The winner of #Snooker's top #Prize will next year receive the princely sum of £425,000 with the runner-up still receiving a grand cheque of £180,000. Last season's #World Championship saw Mark Selby win his third World title in four years and receive a mega cheque of £375,000 for the pleasure of beating the four time World Champion John Higgins.

Selby, who also won in 2016, banked £330,000 the year before.

Now, for the maths

The prize of £425,000 next year means the World Championship prize has had a 13 percent increase from the year before when it had gone up by 12% from 16/17.

That means, in real terms, there has been a one per cent increase in the winning prize fund for snooker's top prize.

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The World Championships were first held at the Crucible in 1977 and the first winner to win at the Crucible, John Spencer, earned the modest sum of £6,000 with the runner-up Cliff Thorburn banking just £2,000 for receiving the Silver medal.

In 2010, when Neil Robertson became the second overseas player to win since 1977, he earned £250,000 from winning the top prize. Seven years on, and the tournament has seen a 40% increase in the prize money.

In two years, the World Championship winning prize will surely reach the landmark of over £500,000.

If you were a Bronze, you got half of Thorburn's - £1,200 in 1977. Remember, with only a handful of ranking events to play in back then, now, the tour has an incredible 19 or so ranking events where Ryan Day's first ranking event win at the Riga Masters pocketed him a modest £50,000.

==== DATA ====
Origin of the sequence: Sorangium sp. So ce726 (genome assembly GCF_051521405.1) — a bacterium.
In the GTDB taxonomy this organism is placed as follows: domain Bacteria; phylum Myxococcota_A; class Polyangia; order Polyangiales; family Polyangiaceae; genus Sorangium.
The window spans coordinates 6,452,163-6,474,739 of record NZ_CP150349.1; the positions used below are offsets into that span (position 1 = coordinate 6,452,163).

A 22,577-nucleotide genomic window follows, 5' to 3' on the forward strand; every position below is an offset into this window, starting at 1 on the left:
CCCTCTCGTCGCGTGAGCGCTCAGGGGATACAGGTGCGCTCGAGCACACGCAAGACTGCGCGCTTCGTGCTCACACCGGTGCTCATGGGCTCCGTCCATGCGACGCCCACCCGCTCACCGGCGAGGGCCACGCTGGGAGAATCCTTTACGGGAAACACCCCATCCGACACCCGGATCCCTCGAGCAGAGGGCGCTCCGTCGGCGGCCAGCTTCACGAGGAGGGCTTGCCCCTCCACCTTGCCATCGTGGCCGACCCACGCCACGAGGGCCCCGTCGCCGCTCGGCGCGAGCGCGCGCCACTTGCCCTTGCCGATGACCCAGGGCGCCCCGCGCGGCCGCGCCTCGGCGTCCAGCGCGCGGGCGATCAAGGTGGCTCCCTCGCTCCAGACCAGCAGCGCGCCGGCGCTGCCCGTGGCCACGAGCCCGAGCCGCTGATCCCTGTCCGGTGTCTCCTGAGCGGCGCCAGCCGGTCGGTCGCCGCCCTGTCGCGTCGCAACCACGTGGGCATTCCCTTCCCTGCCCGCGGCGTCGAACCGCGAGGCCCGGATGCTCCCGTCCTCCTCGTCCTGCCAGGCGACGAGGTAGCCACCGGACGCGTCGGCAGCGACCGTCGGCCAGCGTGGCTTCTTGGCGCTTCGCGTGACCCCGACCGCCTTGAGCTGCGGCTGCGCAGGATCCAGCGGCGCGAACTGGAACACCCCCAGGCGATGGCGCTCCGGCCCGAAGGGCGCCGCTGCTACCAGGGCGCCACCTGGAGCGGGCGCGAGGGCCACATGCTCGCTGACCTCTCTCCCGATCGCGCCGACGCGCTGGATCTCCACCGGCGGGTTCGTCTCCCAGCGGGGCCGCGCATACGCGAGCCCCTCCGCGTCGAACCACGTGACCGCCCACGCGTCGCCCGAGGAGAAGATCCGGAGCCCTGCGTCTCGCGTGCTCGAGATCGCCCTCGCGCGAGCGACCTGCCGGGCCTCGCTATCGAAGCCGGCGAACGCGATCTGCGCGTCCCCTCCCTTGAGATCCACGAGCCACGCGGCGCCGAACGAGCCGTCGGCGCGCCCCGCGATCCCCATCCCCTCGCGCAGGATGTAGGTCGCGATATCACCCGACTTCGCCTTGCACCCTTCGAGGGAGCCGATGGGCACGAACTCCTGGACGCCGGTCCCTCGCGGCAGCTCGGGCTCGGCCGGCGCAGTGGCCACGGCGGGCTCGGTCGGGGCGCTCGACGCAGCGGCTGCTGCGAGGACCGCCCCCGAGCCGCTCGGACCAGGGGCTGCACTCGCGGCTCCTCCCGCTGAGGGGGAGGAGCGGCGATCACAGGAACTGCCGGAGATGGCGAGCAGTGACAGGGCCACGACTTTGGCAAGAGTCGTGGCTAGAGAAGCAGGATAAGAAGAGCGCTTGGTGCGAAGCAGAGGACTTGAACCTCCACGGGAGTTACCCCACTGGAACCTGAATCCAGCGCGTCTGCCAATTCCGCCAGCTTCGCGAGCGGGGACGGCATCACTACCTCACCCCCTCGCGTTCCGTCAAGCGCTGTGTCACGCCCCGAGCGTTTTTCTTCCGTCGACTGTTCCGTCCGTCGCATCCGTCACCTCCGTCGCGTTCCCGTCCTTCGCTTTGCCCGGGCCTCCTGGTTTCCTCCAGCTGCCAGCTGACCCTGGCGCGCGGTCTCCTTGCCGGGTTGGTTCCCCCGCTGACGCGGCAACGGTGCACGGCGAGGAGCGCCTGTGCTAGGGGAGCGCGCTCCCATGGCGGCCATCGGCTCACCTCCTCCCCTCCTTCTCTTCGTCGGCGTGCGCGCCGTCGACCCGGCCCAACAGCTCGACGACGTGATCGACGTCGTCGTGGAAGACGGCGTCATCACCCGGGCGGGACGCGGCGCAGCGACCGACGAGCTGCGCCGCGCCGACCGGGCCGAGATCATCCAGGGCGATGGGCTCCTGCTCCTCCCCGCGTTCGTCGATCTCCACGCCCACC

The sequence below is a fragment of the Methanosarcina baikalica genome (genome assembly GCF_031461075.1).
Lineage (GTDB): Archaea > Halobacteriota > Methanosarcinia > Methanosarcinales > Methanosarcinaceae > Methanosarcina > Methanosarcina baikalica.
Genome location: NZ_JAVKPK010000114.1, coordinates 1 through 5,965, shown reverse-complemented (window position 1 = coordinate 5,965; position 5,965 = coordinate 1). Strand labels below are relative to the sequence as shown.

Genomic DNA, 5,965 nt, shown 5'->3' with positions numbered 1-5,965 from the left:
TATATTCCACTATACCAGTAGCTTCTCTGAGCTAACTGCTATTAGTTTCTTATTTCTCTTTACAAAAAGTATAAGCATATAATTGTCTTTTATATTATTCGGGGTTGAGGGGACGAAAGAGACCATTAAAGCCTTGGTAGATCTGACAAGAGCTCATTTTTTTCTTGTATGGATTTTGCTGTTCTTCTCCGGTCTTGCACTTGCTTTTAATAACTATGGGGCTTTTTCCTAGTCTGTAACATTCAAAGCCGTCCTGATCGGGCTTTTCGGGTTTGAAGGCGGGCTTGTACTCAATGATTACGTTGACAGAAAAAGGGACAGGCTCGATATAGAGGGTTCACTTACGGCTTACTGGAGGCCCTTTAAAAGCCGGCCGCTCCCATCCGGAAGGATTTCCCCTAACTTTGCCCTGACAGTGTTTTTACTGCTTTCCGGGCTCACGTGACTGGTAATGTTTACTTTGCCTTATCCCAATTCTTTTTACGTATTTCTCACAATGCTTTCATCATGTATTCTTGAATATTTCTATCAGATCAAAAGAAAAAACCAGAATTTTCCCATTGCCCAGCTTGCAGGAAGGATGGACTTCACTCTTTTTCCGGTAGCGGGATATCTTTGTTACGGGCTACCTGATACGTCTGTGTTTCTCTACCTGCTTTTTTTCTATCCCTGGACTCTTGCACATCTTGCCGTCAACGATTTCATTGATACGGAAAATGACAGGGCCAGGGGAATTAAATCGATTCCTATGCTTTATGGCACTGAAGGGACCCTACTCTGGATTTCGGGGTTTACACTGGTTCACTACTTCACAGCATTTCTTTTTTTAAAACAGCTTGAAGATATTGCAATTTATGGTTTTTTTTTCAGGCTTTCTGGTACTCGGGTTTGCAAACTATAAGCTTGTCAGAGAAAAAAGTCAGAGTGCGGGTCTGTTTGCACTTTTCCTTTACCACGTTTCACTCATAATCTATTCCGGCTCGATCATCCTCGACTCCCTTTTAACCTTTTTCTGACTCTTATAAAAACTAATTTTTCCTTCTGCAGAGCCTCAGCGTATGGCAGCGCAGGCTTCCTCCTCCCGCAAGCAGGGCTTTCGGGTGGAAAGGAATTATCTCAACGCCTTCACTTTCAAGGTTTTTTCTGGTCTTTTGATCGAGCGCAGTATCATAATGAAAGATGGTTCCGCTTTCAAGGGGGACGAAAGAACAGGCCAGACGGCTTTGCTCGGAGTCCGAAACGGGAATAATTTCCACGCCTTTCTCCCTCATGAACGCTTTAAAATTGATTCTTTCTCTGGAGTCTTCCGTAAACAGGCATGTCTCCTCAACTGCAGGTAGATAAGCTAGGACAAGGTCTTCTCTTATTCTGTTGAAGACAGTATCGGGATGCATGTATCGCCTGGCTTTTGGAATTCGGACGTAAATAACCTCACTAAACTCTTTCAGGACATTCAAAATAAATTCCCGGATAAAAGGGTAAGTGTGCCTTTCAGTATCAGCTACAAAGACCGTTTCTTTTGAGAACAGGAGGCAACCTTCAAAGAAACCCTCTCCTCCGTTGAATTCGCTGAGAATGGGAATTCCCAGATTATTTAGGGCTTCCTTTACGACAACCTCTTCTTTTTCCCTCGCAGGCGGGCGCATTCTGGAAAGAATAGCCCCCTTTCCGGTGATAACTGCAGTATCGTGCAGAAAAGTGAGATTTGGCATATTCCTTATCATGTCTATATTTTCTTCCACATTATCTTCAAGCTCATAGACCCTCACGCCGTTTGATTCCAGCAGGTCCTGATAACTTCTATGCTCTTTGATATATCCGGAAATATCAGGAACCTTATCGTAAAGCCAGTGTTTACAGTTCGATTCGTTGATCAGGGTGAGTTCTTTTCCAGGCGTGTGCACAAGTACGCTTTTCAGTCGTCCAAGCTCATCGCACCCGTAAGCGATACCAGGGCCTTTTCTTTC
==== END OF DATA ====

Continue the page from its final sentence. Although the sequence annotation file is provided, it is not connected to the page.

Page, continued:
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The money on the pro tour is growing, as the sport grows around the world with the popularity rising in China and other Asian countries, but there is still a lot to do in grassroots snooker in the UK at amateur level.

The Amateur scene

In essence, the UK amateur scene needs a Barry Hearn or business minded individual to inject cash into the game and give the amateur scene a proper structure. At the moment, there is very little cash being filtered down to Snooker clubs struggling to survive in the 21st Century.

Some clubs simply haven't moved with the times and have got themselves stuck in the past without modernising either the surroundings or installing new tables or furnishings fit for the modern era like the Victoria Snooker Academy or Star Snooker Academy in Sheffield - where there are a mixture of amateurs and professionals mixing and playing.

Northern Irish Champion Mark King, who in Belfast last season won his first ranking title, made a valid point in an interview with Dafasnooker when reporter Curtis Braithwaite spent a day with the Essex cueman.

He implied there aren't enough tournaments for juniors nowadays - when back in the day there were junior events all over the country and in clubs juniors had the opportunity to play match snooker on a daily/weekly basis.

He also said there aren't any juniors "coming up" through the ranks now.